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Comixology announces unlimited subscription service — with limits

Comixology Unlimited will feature a library of the beginnings of some great comics

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Susana Polo is an entertainment editor at Polygon, specializing in pop culture and genre fare, with a primary expertise in comic books. Previously, she founded The Mary Sue.

Comixology, the internet's foremost outlet for digital comics, announced its first subscription-based unlimited comics service today.

For a $5.99 monthly fee, Comixology Unlimited allows subscribers access to a library of comics from several of America's largest indie publishers — Image Comics, Dark Horse Comics, IDW Publishing, BOOM! Studios, Oni Press, Archie Comics, Valiant Entertainment, Fantagraphics Books, Dynamite Entertainment, Zenoscope, Action Lab and Aspen Comics. For that price, subscribers can download and read any comic with the Comixology Unlimited label instead of paying for them piecemeal. The service also offers a 30-day free trial.

"It sounds silly but our mission is to make everyone on the planet a comics fan," Comixology CEO David Steinberger told Entertainment Weekly. "That’s really hard to do by just throwing them into the middle of 100,000 comic books. It’s a lot easier if people have a very low risk opportunity to discover comics for themselves and just really take their time with the catalog."

He's not wrong. As the biggest digital comics outlet on the web, Comixology's library is dauntingly huge. EW likens Comixology Unlimited to "Netflix for comic books" — not the first time this phrase has been used for a subscription-based comics service. It will even front the user with recommendations in various ways, "including search filters, home page curation, introductions to various publishers, and even editorial guides." But if Comixology Unlimited is like Netflix, it's also borrowed some of the streaming service's most obvious flaws. Namely, it's limited library.

Comixology Unlimited's biggest omissions, Marvel and DC Comics, are also its most expected ones. Marvel already has its own "Unlimited" service, for one thing, and the Big Two of American comics are also conspicuously absent from other Comixology initiatives like DRM free offline backups. (If anything, Comixology Unlimited just makes the fact that DC Comics does not offer a digital comics subscription service all the more glaring.)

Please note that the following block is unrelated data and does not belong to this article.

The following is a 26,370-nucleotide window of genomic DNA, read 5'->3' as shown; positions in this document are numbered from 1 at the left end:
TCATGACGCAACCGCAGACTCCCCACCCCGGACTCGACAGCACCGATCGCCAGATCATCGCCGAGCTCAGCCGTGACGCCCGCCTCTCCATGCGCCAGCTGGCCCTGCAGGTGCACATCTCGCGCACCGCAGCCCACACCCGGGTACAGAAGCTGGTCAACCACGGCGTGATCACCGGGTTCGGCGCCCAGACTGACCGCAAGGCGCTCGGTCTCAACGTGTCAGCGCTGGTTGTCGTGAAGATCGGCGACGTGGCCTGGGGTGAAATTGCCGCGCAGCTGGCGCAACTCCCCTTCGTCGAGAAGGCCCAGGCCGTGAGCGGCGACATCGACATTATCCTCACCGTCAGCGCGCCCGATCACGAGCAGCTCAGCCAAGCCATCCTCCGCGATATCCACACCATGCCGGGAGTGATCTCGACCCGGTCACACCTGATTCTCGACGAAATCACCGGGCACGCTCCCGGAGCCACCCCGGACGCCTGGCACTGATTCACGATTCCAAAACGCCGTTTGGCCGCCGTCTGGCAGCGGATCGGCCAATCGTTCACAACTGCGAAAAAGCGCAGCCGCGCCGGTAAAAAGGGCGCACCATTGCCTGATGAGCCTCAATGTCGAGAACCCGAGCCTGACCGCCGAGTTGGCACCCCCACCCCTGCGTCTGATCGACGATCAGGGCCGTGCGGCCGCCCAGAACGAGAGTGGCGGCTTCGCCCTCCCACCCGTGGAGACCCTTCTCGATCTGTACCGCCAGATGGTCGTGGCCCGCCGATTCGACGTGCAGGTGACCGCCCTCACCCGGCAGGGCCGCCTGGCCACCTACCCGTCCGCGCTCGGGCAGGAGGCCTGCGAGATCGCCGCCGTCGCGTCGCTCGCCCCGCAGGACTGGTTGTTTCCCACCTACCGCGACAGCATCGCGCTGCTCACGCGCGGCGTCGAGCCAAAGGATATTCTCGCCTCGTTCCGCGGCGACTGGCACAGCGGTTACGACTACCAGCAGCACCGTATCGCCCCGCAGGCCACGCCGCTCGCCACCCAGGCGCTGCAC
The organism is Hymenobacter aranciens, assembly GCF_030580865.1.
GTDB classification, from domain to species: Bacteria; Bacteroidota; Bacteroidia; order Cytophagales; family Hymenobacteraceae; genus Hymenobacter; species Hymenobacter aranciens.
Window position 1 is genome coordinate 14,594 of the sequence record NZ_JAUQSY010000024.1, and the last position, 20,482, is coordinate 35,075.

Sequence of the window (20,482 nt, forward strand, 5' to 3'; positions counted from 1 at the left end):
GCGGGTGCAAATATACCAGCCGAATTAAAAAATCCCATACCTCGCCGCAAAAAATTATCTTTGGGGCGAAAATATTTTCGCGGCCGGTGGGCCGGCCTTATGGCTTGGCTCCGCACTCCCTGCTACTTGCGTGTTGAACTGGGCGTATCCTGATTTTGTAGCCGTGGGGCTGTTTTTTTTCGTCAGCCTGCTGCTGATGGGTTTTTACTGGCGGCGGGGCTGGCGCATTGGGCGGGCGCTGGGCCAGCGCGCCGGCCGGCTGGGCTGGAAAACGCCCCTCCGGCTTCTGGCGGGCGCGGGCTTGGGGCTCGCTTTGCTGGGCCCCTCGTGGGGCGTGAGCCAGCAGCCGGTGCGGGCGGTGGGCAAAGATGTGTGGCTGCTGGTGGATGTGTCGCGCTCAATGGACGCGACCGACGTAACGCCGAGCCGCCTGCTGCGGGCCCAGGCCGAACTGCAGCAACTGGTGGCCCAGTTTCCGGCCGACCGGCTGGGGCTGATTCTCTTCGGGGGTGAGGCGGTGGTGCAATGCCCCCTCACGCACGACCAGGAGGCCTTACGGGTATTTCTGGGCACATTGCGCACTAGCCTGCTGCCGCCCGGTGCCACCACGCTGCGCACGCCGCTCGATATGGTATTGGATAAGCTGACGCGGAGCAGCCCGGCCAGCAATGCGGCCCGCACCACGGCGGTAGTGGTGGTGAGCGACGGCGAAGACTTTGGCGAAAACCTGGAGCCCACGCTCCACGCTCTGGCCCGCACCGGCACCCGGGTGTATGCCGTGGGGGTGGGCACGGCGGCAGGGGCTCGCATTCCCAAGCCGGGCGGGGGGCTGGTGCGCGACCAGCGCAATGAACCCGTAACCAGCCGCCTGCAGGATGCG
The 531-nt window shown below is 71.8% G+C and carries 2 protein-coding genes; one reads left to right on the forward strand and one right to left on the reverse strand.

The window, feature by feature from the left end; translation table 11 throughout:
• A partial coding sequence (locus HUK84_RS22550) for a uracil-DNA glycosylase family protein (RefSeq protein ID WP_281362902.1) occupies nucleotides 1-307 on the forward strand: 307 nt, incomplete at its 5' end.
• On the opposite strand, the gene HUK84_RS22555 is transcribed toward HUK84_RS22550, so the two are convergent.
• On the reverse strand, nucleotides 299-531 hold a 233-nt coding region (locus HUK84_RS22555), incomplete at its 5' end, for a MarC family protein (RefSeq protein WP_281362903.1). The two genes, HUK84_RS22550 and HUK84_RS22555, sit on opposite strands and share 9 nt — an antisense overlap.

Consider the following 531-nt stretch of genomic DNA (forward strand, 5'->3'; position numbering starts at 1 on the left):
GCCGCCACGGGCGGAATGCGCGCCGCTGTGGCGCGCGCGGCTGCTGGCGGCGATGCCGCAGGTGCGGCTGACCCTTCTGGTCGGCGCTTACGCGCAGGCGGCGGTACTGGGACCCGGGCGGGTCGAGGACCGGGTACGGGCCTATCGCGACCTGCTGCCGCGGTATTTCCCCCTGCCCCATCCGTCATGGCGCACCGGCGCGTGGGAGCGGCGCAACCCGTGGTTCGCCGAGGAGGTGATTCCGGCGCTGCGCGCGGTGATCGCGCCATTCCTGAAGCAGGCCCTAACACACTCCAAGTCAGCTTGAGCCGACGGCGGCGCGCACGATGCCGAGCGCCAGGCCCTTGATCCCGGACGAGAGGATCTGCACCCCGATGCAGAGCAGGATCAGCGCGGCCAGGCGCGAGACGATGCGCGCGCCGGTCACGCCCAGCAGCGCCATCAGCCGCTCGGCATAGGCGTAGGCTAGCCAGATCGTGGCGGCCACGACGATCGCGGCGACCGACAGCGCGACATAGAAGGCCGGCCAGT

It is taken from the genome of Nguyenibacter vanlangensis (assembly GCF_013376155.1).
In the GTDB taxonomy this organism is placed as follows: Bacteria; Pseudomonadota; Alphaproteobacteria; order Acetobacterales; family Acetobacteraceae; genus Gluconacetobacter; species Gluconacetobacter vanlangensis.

And on the surface, the comics included in Comixology Unlimited seem like a brilliant swathe of titles for new readers, as advertised. Subscribers will instantly gain access to books like Bitch Planet, Descender, The Wicked + The Divine (all of which made our best comics of 2015 list), Saga, Sex Criminals, Scott Pilgrim, Hellboy, The Complete Peanuts, Lumberjanes and Adventure Time.

But on a closer look, what's actually available from the majority of these series is merely the first story arc or at most the first few volumes. Enough to wet a reader's whistle, to give them an idea of whether they'd like to read more, but a very far cry from a service such as Marvel Unlimited, which offers hundreds of full series runs and continually updates with more issues (as long as they're at least six months from hitting physical shelves).

If those users do want to read more, they'll presumably have to go back to buying piecemeal. Like Netflix, Comixology Unlimited will cycle books in and out of its library, and much like Netflix, this seems like more of an annoyance than anything else.

Saga, Brian K. Vaughan and Fiona Staple's incredibly popular space epic, has 36 issues and five collected editions so far, with a sixth on the way. Only the first six issues are on Comixology Unlimited. If a reader gets hooked enough through the subscription service to buy the rest of the comic, will they log in one day to find that Saga has rotated out of Unlimited and they are no longer able to read the beginning of a series they love?

Comixology Unlimited seems more like a tasting service than a true subscription-based content library. That's not necessarily bad, but it's perhaps a little different than potential subscribers might expect from the word "unlimited."